Henry Kissinger — former secretary of state and assistant to two presidents for national-security affairs, Cold War statesman, historian, and political celebrity — passed away in November shortly after celebrating his 100th birthday. Quite possibly, no other person to hold his positions has had his or her life and tenure so hotly litigated and relitigated. This is impressive, given that Kissinger was a government employee for only eight years. Even more impressive is that, despite an abundance of Kissingerology, the late statesman’s most enduring contributions remain largely unknown.
After the news of his death became public, social and print media erupted in celebration, accusing Kissinger of genocide and war crimes. But the attacks, whatever one makes of their substance, were curious in the double standards they held the late secretary to. Kissinger’s “sins” were not unique, nor did he bear primary responsibility for them. The war in Vietnam, including the Cambodia bombing, and the coup in Chile are at the top of the list of his alleged offenses. But the Nixon administration’s strategy in Vietnam was an escalation of what John F. Kennedy and Lyndon Johnson had already done there and in Laos, and the coup in Chile was not much different from what Dwight Eisenhower orchestrated in Guatemala. In Cambodia, the Nixon administration attempted to destroy the stronghold of Khmer Rouge communist rebels, which the Vietcong used for supply and training. To that extent, the campaign was a success and defensible for easing the pressure on the U.S. forces in Vietnam, but it failed to destroy the Vietcong leadership or the Khmer Rouge. Many Cambodians perished during the campaign, but the number pales in comparison with the 1 million who died in Pol Pot’s genocide. If there is a criticism to be made on humanitarian grounds, especially with the benefit of hindsight, it is that the operation was too limited in its scope. Kissinger also advised Richard Nixon on Vietnam and Chile, but the administration’s policies were executed with the unanimous consent of the cabinet and under presidential orders. Nixon bears the most responsibility for them.
When Melvin Laird, a secretary of defense under Nixon, died in 2016, there was no celebration of the death of a war criminal even though Laird commanded the military that executed the war in Vietnam. Nor was there any reference to the coup in Chile, despite Laird’s full-throated endorsement of it at the time. The name of Vernon Walters is unfamiliar to most Americans even though, as the acting director of the CIA, he oversaw the coup in Chile. The blame skips them all to arrive at Kissinger’s grave.
Kissinger’s unique identity and character help explain why he is held to double standards. It is difficult not to suspect that being a German Jew with a heavy accent — and not just that, but a Republican at a time when few Jews found themselves in Republican administrations — had something to do with it. But Kissinger bears a share of the responsibility, too. Often, former cabinet officials go away. He never did — and he lived a long life. When he died, it had been nearly 47 years since he had left the government, and he spent all those years not just writing books but appearing on television and in print media, arguing with the Left and the Right, giving speeches to elite audiences at home and abroad, and commenting on every foreign issue of high and sometimes of low significance. Moreover, he did not wait for historians to assess him. He was his own advocate, vigorously defending what he had done in government and thereby making himself synonymous with those actions.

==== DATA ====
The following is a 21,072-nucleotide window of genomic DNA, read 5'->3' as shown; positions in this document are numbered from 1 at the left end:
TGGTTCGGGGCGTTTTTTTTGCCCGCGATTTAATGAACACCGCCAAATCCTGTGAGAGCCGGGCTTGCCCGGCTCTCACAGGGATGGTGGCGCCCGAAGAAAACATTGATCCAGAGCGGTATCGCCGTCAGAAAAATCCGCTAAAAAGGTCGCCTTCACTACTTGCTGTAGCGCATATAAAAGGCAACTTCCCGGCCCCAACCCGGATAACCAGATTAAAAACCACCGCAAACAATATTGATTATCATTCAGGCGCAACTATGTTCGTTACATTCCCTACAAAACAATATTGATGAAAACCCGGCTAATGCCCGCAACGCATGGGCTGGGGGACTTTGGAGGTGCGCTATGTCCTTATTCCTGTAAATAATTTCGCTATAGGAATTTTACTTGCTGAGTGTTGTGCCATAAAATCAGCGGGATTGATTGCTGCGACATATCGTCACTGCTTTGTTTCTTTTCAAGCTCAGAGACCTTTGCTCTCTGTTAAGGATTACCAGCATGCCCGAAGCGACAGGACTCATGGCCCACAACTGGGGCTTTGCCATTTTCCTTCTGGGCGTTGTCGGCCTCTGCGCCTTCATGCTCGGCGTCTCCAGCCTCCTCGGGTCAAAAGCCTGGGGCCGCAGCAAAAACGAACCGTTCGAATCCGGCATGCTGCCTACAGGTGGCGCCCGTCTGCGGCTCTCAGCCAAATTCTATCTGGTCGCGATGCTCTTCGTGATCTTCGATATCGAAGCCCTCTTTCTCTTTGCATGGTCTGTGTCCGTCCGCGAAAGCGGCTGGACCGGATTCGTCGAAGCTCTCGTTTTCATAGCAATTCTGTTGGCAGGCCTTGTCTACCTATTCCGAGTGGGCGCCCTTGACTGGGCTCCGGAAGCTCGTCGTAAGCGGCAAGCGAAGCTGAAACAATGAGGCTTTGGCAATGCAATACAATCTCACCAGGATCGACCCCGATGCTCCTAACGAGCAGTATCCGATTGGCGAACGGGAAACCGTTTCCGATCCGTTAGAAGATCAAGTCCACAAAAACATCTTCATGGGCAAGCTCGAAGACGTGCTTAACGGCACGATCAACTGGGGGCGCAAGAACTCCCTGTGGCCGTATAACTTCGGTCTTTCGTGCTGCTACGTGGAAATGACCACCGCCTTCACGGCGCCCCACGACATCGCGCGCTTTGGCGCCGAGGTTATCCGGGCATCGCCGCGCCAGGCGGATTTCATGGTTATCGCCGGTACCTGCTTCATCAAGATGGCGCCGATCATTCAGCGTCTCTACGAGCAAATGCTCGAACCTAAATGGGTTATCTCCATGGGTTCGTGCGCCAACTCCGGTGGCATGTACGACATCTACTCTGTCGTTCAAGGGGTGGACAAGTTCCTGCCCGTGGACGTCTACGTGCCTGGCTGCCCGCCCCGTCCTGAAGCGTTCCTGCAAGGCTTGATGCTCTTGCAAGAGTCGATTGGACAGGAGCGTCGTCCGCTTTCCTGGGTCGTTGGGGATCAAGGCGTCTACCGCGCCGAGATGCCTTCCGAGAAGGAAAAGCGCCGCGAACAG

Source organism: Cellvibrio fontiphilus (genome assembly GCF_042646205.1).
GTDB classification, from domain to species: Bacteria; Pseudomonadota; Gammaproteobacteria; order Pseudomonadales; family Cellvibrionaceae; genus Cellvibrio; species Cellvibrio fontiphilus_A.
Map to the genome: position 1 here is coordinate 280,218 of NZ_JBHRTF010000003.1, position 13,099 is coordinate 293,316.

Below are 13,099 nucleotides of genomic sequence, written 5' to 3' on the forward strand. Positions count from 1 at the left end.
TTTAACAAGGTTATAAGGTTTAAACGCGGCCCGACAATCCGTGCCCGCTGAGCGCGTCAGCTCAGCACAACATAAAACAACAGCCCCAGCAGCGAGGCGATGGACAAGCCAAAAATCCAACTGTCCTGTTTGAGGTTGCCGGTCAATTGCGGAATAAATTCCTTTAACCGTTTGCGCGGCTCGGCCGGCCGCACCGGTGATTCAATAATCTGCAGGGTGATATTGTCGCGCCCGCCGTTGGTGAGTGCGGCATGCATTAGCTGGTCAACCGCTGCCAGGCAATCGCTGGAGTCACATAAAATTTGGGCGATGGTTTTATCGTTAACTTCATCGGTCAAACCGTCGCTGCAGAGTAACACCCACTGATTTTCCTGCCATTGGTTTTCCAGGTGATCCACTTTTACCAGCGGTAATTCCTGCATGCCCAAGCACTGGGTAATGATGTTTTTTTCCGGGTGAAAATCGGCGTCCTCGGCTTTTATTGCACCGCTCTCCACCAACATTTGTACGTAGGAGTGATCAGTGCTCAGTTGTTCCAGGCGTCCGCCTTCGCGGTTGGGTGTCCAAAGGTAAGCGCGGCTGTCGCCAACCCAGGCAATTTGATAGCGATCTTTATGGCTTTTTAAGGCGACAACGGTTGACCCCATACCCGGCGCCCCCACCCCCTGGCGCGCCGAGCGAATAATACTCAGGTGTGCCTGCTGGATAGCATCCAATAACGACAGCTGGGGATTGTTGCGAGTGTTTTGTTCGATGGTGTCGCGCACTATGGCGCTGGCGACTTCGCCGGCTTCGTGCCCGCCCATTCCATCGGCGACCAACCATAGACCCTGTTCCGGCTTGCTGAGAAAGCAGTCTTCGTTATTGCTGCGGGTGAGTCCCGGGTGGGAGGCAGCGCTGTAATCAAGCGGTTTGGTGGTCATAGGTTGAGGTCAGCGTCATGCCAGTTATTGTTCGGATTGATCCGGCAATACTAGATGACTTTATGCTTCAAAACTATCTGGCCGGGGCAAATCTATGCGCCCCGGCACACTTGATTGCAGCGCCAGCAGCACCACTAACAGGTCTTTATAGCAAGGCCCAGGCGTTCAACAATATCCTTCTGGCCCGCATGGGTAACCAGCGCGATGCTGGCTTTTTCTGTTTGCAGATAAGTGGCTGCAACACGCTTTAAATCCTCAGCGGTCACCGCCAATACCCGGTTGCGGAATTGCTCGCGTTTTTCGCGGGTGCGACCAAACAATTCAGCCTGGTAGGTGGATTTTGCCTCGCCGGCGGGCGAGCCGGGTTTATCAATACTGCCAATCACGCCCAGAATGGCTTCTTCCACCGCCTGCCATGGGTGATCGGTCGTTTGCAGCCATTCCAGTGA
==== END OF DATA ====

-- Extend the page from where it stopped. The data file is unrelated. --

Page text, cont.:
It is a pity, for there is much more to the man, and his legacy is most relevant today for reasons that have nothing to do with Vietnam or Chile.
Kissinger owed his fame to Nuclear Weapons and Foreign Policy, a book he published in 1957. The discussion over how best to employ nuclear weapons did not reach the government until 1948, because President Harry Truman considered them terror weapons never to be used again. Their deterrent value during the Berlin airlift in 1948 changed his mind and triggered a debate over the best declaratory policy. Only four years later, the first thermonuclear weapon, Ivy Mike, was detonated, adding a new layer to the nuclear discussion. So, in 1954, the Eisenhower administration adopted the massive-retaliation declaratory policy, announcing that any attack by an aggressive force would result in a disproportionate response, including the use of thermonuclear weapons.
In Nuclear Weapons and Foreign Policy, Kissinger challenged massive retaliation. Assessing the moral quandaries and strategic feasibility of Eisenhower’s doctrine, he concluded that the U.S. policy was not the most effective deterrent. His most interesting observation was that deterrence relies on credibility, but the threat of thermonuclear war in response to minor incursions was not credible. Rather, the retaliatory threat should to some extent correspond to the magnitude of the aggression. Four years later, the Kennedy administration adopted the policy of flexible response. The Berlin crisis of 1958–61 vindicated Kissinger’s thesis practically, with the Soviet Union backing off its claim to West Berlin after the Kennedy administration substituted a conventional-military threat for the nuclear one. Perhaps Kissinger’s most enduring legacy, flexible response remains the declared U.S. policy to this day. Few academics in history could have claimed so great an influence.
Read the rest at National Review.
Shay Khatiri is a Senior Fellow at Yorktown Institute.